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Andrew Newport JP (baptised 30 November 1622 – 11 September 1699),[1] styled The Honourable from 1642, was an English Tory politician, courtier and royalist.


He was the second son of Richard Newport, 1st Baron Newport, and his wife Rachel, daughter of Sir John Leveson,[2] and baptised at High Ercall, Shropshire.[3] His older brother was Francis Newport, 1st Earl of Bradford.[2] He was educated at a school in Wroxeter, and Christ Church, Oxford.[4] Like his father and brother, Newport was an active supporter of King Charles II of England during the English Civil War.[4] After the Penruddock uprising in 1655 and the failed pro-Royalist military activities of Sir George Booth, 2nd Baronet, in 1659, he was arrested each time and imprisoned.[4] Following the English Restoration, he was nominated for a proposed Order of the Royal Oak and an estate worth £800 a year was settled on him,[5] with his principal lands being at Deythur, near Llandrinio, Montgomeryshire.[6]


In 1660, following the English Restoration, Newport was called to the court as Esquire of the Body.[7] From 1667 to 1681 he served as comptroller of the Great Wardrobe[7] and was subsequently nominated a Commissioner of Customs in 1681, an office he held until 1685.[8] Newport entered the English House of Commons in a by-election in 1661, sitting for Montgomeryshire until 1679.[1] He was returned for Preston from 1685 until 1689[9] and then for Shrewsbury until 1698.[10] Militarily, Newport held commission as Captain of a company of foot on the Portsmouth garrison from 1662 to 1673.[5][6] Newport was a Custos Rotulorum of Montgomeryshire between January and December 1679.[11] He was again appointed in 1685, until 1687 and exercised this post a third time from 1691 until his death eight years later.[11] Newport represented the county also as Justice of the Peace and was Commissioner for Assessment of Salop and Montgomeryshire several times.[4] Newport was one of a number of men unsuccessfully implicated by Jacobite conspirator Sir John Fenwick when prosecuted in 1695 prior to the latter's eventual execution in 1697, the allegation being that while Newport was absent from London he allowed his home in Berkeley Street to be used for meetings by two Jacobite noblemen.[6]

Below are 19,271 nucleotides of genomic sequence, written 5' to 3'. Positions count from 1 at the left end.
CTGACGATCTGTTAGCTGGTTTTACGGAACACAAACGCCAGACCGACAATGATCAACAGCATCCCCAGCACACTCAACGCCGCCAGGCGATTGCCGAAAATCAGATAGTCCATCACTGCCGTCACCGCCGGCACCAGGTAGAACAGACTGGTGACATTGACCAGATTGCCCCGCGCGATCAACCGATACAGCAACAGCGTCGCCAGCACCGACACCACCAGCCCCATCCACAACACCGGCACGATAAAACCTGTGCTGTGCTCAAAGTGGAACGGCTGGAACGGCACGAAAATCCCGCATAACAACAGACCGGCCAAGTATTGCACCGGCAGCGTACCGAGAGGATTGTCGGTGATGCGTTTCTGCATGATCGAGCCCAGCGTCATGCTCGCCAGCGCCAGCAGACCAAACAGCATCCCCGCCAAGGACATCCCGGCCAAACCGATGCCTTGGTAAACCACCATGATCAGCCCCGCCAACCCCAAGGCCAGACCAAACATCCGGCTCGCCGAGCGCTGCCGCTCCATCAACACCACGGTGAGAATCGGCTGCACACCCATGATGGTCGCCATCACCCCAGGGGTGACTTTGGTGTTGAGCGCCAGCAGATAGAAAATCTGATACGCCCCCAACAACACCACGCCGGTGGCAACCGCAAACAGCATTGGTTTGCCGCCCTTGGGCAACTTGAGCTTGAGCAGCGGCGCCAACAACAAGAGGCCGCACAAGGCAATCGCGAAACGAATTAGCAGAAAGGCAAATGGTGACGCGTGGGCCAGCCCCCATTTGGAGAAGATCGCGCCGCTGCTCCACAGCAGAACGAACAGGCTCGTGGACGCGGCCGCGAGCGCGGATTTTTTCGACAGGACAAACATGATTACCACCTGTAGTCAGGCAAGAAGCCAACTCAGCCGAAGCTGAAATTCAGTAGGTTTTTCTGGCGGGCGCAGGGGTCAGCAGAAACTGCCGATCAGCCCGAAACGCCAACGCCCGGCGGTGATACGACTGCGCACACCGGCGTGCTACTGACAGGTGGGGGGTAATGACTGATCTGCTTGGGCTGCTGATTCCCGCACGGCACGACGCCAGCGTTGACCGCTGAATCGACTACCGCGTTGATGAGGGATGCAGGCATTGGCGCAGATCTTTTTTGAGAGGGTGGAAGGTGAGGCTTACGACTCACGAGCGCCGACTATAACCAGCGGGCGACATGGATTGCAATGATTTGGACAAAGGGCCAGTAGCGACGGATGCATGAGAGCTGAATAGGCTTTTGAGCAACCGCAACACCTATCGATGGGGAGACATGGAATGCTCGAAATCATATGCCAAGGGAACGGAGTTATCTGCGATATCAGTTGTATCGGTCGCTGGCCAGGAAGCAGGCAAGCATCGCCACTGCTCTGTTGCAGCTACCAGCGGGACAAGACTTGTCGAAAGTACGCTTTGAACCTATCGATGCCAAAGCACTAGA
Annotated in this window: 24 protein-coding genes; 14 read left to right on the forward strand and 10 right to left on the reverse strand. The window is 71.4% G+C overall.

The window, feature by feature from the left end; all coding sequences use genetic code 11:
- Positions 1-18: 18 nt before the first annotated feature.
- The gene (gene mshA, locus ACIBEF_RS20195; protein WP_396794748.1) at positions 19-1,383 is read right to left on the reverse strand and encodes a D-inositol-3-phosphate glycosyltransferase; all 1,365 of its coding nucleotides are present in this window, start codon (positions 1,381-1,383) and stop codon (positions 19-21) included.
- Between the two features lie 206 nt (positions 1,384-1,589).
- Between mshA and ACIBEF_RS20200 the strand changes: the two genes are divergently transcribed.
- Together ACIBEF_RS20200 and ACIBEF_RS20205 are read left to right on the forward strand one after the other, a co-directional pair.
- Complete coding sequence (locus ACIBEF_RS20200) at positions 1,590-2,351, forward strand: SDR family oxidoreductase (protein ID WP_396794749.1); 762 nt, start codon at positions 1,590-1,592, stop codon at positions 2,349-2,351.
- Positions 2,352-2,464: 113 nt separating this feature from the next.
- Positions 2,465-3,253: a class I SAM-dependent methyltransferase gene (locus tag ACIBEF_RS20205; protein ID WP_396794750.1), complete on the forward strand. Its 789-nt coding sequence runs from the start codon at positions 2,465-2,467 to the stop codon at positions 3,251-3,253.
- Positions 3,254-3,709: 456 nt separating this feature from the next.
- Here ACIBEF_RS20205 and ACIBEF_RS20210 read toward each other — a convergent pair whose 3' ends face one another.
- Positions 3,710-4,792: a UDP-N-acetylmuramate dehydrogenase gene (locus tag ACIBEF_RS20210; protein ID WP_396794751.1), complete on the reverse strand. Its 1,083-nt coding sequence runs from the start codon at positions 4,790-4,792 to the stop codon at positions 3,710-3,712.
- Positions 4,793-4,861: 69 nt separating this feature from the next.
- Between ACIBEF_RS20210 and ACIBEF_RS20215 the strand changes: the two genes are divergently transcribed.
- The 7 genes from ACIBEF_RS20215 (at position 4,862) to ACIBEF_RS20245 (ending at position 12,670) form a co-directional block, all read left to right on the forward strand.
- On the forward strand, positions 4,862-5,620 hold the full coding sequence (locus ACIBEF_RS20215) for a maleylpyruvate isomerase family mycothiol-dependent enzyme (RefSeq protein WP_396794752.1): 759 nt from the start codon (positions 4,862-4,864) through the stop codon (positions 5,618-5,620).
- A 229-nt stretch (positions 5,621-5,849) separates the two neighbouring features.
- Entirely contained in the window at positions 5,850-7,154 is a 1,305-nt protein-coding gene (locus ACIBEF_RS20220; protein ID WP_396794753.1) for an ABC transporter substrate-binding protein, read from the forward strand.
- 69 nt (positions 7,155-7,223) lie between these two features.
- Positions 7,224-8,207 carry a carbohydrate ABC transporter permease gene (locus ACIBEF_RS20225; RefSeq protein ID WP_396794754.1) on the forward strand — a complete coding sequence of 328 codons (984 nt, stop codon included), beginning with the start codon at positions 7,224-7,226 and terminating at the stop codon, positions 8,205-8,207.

Newport died unmarried and childless,[2] at Eyton-on-Severn, Shropshire, the home of his nephew, Lord Newport,[6] in 1699 aged 76, and was buried in the chancel at nearby Wroxeter church.[5] He left his estates and a £40,000 fortune to his younger nephew Thomas Newport.[6]

Literary reference

Andrew Newport has been speculatively identified with the Andrew Newport who nominally wrote Memoirs of a Cavalier (published 1720), a supposedly factual but possibly fictional account of experiences in the Thirty Years' War and Royalist campaigns in England by a Shropshire-born soldier. It was published by Daniel Defoe, strongly suspected to be the real author,[12] over 20 years after the death of this Andrew Newport, who was only ten years old in the year the account begins (1632). Although of age (twenty in 1642) to have served in the English Civil War, there is doubt in absence of record that Newport did and he appears in no list of royalists fined by parliament for delinquency, unlike his father and elder brother.[5]


  1. ^ a b "Leigh Rayment - British House of Commons, Montgomeryshire". Archived from the original on 10 August 2009. Retrieved 23 July 2009.
  2. ^ a b c Burke, John (1831). A General and Heraldic Dictionary of the Peerages of England, Ireland, and Scotland. London: Henry Colburn and Richard Bentley. p. 396.